Saying that there is no parity in American sports leagues is dishonest or ignorant. The Tampa Bay Bucaneers just won the superbowl as a wild card team. They aren’t a franchise oozing with history and financial support. They strategically crafted a team while abiding by the same financial stipulations as the other teams. The Toronto Raptors won the NBA championship 2 years ago and they aren’t even in the USA.
All the European sports fans who are saying “rest in peace” to football could lower their blood pressure by realizing the flaws of their current leagues.
Let’s just have a look at the “incredible” parity in the EPL and Champion’s League. Aside from Leicester City in 2015, the past 20 years of EPL winners does not look very balanced.
The loudest pundits at the moment continue talking about merit-based sports but I honestly see a much stronger link between finances and trophies in both of these charts.
The Champion’s League, in the same time span is slightly less predictable but still pretty blantantly top heavy.
Despite this, the Champion’s League is one of my favorite sporting events and I would be extremely sad if we were to lose it. And although domestic performance can catapult even the most unlikely teams into the tournament, we almost never see them succeed once they get in.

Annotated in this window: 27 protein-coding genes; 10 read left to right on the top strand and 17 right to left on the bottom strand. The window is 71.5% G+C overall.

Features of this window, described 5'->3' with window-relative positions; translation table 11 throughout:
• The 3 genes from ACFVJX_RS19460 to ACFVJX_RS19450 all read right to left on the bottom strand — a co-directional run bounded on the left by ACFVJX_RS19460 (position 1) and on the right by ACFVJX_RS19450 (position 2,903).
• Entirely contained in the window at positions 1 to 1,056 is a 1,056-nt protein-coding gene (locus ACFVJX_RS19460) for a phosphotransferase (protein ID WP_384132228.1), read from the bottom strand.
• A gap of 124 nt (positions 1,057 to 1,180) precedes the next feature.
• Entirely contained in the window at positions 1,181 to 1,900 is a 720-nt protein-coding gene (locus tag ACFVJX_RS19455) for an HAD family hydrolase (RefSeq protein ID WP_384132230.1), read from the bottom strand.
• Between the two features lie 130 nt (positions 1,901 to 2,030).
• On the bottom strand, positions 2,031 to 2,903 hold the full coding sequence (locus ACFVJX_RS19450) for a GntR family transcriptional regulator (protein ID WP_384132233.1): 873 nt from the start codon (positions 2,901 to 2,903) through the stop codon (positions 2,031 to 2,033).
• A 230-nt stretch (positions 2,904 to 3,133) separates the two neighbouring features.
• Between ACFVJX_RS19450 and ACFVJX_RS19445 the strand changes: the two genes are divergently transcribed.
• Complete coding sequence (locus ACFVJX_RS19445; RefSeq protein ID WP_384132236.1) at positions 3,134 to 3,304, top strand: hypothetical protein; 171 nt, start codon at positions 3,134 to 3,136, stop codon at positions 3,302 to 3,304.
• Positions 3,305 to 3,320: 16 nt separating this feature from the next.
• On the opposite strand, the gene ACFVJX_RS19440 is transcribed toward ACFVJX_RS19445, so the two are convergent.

My initial reaction was to condemn the Super League announcement. I still think it’s a bad idea. But I think it’s a step in the right direction. American sports has done a wonderful job in capping, or at least slowing down, the unfair influx of external money from being the primary force in dictating the victors in our favorite sports. With salary caps, fixed conferences/teams, and player drafts, all teams have more of a shot at glory than any European fooball league/tournament. If such a format were to make its way into football, I am pretty curious to see the results.
I am not sure if it will work. It sounds greedy and capitalistic at a glance. I think an Americanization of football can help the smaller market teams overcome the massive disparity in fiancial backing. The Super League, as currently constructed seems to be more harm than good and will exclude smaller market teams.
I am curious to see a golden-mean approach that can narrow the financial gap we currently see in football (soccer).